University of Alberta - CAB Café

Little could prepare the intrepid diner for the travails of this brutal "café"


Little prepares the intrepid diner, newly landed in Edmonton, for the travails of the University of Alberta cafeteria. Located at points throughout the sprawling campus–we ate at CAB Café, in the basement of the Central Academic Building–they are industrial feeding machines, capable of efficiency but not delicacy. The results suck, combining national outlets like Burger King (probably your best bet, though good luck with your heart in a few years should you come to rely on it) with no-name fast-fooderies like Hot & Fresh Pizza 73.

At the latter, the server looked genuinely stunned at our request: a simple slice of Hawaiian. The petroleum-product cheese and grease made it initially tricky to unglue the pizza from our cardboard, V-shaped plate. Then a bite made us question the advisability of the project entirely. That unmistakable, arsenic tang of false tomato, the candy-store pineapple, beef jerky pepperoni and overall slovenliness–it all pleases not. Hot & Fresh? We doubt it.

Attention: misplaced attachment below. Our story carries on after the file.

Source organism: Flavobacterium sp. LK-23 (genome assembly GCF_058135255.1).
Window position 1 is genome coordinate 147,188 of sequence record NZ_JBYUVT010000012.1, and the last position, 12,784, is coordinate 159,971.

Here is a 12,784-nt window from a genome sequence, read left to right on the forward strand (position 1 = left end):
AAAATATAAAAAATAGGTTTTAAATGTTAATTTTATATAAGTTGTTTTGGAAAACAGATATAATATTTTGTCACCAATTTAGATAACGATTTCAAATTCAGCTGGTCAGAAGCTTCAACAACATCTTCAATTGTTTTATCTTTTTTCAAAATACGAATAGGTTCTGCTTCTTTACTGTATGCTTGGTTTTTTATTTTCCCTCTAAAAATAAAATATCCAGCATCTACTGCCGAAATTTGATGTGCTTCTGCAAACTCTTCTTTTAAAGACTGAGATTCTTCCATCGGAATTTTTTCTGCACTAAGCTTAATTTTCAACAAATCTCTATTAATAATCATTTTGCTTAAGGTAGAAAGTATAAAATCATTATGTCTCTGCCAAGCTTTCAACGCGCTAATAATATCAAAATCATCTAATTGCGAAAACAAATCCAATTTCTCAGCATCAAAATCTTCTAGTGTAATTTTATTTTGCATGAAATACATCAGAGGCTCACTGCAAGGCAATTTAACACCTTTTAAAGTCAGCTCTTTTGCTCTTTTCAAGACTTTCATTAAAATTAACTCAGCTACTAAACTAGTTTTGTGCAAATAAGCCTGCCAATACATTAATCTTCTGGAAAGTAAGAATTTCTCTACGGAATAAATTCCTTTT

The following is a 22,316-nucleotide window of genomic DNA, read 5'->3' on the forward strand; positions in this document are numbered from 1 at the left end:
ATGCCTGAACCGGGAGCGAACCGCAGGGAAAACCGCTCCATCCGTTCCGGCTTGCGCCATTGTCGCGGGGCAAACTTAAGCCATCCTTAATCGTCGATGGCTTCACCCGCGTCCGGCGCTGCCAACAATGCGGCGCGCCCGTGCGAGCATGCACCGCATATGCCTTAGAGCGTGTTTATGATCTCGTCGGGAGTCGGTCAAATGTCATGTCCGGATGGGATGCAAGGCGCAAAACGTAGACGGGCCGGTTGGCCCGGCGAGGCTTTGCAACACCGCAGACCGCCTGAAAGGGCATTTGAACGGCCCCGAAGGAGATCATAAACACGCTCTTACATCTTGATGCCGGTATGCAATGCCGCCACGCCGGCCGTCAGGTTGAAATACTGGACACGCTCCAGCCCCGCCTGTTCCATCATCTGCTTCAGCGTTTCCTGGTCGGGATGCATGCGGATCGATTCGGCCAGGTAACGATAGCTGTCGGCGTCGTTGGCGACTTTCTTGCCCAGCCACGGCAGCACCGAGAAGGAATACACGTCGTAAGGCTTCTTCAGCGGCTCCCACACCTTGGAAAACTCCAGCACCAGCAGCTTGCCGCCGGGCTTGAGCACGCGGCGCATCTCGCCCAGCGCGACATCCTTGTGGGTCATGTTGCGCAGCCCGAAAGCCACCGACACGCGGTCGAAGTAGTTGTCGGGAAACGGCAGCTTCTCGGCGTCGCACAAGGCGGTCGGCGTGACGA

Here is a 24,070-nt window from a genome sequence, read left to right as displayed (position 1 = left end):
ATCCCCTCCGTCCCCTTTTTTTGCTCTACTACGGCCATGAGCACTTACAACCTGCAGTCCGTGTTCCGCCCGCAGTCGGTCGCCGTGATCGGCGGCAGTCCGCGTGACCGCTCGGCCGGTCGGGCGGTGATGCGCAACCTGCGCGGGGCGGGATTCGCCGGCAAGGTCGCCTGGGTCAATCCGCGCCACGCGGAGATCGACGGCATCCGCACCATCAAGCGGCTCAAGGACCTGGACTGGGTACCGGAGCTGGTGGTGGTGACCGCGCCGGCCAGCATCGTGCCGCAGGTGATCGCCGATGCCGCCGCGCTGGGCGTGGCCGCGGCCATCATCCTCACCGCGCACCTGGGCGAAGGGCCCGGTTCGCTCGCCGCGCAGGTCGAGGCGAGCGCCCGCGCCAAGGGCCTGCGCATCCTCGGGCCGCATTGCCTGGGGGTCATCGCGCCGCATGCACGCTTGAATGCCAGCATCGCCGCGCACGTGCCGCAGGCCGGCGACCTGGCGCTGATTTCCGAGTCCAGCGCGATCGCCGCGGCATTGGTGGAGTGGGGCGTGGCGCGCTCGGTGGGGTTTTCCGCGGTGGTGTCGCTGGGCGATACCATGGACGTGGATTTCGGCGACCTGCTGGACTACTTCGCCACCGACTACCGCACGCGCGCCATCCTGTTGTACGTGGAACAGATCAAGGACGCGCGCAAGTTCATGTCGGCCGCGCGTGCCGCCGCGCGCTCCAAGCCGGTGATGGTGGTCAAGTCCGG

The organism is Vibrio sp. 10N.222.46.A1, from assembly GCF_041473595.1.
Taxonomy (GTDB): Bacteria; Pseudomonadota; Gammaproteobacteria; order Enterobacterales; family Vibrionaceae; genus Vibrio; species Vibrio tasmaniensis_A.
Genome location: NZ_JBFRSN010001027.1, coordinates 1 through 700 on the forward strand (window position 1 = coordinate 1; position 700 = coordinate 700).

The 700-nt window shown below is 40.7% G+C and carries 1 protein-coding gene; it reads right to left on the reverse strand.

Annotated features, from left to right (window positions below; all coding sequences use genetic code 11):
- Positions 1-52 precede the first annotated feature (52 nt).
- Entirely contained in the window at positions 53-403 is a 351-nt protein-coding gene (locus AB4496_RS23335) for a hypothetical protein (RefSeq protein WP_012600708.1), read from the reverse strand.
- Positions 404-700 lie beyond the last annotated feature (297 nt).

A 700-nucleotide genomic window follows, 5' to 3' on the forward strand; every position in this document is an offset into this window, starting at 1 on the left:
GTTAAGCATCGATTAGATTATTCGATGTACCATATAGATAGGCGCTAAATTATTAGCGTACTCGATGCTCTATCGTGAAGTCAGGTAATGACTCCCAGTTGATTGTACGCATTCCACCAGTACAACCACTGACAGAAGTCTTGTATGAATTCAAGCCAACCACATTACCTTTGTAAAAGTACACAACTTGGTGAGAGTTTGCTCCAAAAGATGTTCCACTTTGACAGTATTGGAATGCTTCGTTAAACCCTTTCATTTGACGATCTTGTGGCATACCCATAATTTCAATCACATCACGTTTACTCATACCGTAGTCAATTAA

A breaded veal cutlet with “potato” (french fries, actually) and “vegetable” (an unholy coagulation of green beans) from the Mediterranean Spice counter, generously slathered in “gravy,” made us consider actually resigning from our positions as food reviewers with Maclean’s rather than continue the horror. The meat, heavily salted, was likely not meat at all but some kind of substitute. The beans appeared to have been regurgitated by Oliver, of Charles Dickens fame, then preserved for our present delectation. The fries were waterlogged with gravy. We chose not to sample the mushrooms. A pasta concoction, meanwhile, from the salad bar, was like faux Hollandaise, solidified.

Only Wok’s Cooking, the caf’s Chinese stop, surprised–but only in comparison with the CAB Café’s other slop. A dark, thick, MSG-laden sauce, good for both noodles or for tarring a road, put the ummmmmm into umami (though we knew we would pay later in the form of the sweats and hot flashes). The noodles were gluey, but not inedible. The broccoli was real and wholesome, as were the onions, carrots and bean sprouts.

For dessert, a blueberry-poppy seed loaf, encrusted on top with icing and raw oatmeal, might have been better had the oatmeal not pierced the flesh of our gums. With luck, the antioxidizing action of the blueberries (pray for us they are real) may ultimately help us survive this meal.